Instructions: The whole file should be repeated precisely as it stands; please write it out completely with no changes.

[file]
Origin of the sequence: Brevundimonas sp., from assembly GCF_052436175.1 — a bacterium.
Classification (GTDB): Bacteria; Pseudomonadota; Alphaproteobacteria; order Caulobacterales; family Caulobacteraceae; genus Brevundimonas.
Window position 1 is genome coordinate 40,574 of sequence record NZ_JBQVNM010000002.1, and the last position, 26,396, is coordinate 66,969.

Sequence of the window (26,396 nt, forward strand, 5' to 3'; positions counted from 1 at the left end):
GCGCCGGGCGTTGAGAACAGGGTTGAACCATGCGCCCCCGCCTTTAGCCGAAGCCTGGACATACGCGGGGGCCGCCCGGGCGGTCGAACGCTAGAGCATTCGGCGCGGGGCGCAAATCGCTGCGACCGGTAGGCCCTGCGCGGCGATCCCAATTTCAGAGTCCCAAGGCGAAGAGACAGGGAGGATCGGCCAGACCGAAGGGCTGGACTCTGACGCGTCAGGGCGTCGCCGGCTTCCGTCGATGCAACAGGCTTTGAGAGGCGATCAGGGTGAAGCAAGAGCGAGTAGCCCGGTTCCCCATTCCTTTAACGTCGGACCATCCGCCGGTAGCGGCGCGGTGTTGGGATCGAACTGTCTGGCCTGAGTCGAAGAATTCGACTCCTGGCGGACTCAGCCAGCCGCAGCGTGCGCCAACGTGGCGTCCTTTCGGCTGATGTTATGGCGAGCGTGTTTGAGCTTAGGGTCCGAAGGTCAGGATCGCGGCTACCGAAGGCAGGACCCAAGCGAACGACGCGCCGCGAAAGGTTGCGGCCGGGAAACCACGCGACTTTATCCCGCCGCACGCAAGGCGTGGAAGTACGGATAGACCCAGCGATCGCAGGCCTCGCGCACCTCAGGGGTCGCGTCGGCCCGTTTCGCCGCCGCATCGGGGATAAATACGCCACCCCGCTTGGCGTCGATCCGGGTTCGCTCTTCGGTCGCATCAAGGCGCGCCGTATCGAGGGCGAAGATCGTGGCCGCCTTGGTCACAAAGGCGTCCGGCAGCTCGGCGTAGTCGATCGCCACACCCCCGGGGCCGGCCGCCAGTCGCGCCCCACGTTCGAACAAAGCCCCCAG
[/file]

Origin of the sequence: Brevundimonas sp., from assembly GCF_052436175.1 — a bacterium.
Classification (GTDB): Bacteria; Pseudomonadota; Alphaproteobacteria; order Caulobacterales; family Caulobacteraceae; genus Brevundimonas.
Window position 1 is genome coordinate 40,574 of sequence record NZ_JBQVNM010000002.1, and the last position, 26,396, is coordinate 66,969.

Sequence of the window (26,396 nt, forward strand, 5' to 3'; positions counted from 1 at the left end):
GCGCCGGGCGTTGAGAACAGGGTTGAACCATGCGCCCCCGCCTTTAGCCGAAGCCTGGACATACGCGGGGGCCGCCCGGGCGGTCGAACGCTAGAGCATTCGGCGCGGGGCGCAAATCGCTGCGACCGGTAGGCCCTGCGCGGCGATCCCAATTTCAGAGTCCCAAGGCGAAGAGACAGGGAGGATCGGCCAGACCGAAGGGCTGGACTCTGACGCGTCAGGGCGTCGCCGGCTTCCGTCGATGCAACAGGCTTTGAGAGGCGATCAGGGTGAAGCAAGAGCGAGTAGCCCGGTTCCCCATTCCTTTAACGTCGGACCATCCGCCGGTAGCGGCGCGGTGTTGGGATCGAACTGTCTGGCCTGAGTCGAAGAATTCGACTCCTGGCGGACTCAGCCAGCCGCAGCGTGCGCCAACGTGGCGTCCTTTCGGCTGATGTTATGGCGAGCGTGTTTGAGCTTAGGGTCCGAAGGTCAGGATCGCGGCTACCGAAGGCAGGACCCAAGCGAACGACGCGCCGCGAAAGGTTGCGGCCGGGAAACCACGCGACTTTATCCCGCCGCACGCAAGGCGTGGAAGTACGGATAGACCCAGCGATCGCAGGCCTCGCGCACCTCAGGGGTCGCGTCGGCCCGTTTCGCCGCCGCATCGGGGATAAATACGCCACCCCGCTTGGCGTCGATCCGGGTTCGCTCTTCGGTCGCATCAAGGCGCGCCGTATCGAGGGCGAAGATCGTGGCCGCCTTGGTCACAAAGGCGTCCGGCAGCTCGGCGTAGTCGATCGCCACACCCCCGGGGCCGGCCGCCAGTCGCGCCCCACGTTCGAACAAAGCCCCCAG